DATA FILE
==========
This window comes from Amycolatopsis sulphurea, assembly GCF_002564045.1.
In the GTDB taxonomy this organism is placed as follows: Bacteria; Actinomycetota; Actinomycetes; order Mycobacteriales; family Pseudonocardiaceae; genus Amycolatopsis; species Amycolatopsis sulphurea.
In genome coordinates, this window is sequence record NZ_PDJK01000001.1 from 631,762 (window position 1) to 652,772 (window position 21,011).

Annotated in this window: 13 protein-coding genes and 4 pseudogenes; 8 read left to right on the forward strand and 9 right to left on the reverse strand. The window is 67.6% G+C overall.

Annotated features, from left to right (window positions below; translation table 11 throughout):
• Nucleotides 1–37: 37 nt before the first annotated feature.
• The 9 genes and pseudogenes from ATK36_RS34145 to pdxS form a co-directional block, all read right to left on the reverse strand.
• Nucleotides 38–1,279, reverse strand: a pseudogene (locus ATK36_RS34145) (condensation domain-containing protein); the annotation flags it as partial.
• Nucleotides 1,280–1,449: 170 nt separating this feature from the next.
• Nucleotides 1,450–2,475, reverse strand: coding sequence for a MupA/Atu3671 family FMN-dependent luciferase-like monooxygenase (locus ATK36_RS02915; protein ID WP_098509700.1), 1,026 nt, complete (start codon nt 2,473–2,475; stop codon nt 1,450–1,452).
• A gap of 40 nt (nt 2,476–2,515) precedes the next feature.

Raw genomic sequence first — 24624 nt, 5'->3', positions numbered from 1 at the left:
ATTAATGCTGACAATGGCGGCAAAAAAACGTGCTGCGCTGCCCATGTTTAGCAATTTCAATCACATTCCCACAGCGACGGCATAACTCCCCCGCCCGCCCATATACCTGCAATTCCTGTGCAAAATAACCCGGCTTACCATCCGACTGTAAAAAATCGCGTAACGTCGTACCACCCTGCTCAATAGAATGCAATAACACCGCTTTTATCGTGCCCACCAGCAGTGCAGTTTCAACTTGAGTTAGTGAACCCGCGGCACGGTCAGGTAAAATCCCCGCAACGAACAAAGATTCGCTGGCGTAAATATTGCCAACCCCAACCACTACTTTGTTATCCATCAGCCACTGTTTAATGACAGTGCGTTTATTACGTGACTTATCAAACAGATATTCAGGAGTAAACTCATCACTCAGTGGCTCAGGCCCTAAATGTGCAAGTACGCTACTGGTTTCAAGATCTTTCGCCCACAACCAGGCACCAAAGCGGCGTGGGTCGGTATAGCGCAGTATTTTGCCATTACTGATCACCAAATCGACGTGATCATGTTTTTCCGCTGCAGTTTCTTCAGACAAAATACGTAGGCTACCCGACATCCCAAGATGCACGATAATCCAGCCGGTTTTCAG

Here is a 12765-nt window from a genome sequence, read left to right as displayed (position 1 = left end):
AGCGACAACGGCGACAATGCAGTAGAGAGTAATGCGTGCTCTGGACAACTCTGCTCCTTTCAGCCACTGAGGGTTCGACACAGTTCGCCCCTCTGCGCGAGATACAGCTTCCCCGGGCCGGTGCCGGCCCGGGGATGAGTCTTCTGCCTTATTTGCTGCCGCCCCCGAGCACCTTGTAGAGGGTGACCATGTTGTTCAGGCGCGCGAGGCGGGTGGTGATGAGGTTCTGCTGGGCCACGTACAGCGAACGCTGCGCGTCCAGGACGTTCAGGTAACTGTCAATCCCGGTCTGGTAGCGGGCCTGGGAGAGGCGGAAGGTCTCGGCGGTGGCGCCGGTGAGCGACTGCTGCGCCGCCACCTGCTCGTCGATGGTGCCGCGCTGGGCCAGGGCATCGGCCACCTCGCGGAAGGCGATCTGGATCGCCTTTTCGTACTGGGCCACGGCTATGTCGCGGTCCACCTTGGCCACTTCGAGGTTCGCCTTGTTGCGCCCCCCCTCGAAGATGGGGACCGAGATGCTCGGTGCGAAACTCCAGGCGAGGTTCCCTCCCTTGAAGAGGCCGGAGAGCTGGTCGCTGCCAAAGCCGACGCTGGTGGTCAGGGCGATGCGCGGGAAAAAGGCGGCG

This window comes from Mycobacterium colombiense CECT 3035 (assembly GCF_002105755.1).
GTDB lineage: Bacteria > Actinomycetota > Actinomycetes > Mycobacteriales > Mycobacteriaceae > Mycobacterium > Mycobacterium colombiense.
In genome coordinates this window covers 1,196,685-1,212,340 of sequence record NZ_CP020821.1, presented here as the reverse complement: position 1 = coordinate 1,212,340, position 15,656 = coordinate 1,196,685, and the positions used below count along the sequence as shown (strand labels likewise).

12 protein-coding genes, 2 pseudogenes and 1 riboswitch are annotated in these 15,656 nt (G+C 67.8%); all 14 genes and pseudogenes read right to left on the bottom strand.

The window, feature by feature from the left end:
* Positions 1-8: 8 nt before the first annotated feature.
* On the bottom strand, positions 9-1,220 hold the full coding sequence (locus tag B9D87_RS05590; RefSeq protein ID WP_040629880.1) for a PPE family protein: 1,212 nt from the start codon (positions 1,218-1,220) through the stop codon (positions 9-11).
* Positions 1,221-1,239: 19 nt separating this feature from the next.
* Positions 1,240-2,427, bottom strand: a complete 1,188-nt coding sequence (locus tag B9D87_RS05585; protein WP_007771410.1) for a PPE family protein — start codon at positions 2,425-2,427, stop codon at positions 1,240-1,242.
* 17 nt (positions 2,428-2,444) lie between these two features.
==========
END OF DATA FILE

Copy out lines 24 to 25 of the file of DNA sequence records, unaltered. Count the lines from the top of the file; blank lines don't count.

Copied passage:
* Positions 1,240-2,427, bottom strand: a complete 1,188-nt coding sequence (locus tag B9D87_RS05585; protein WP_007771410.1) for a PPE family protein — start codon at positions 2,425-2,427, stop codon at positions 1,240-1,242.
* 17 nt (positions 2,428-2,444) lie between these two features.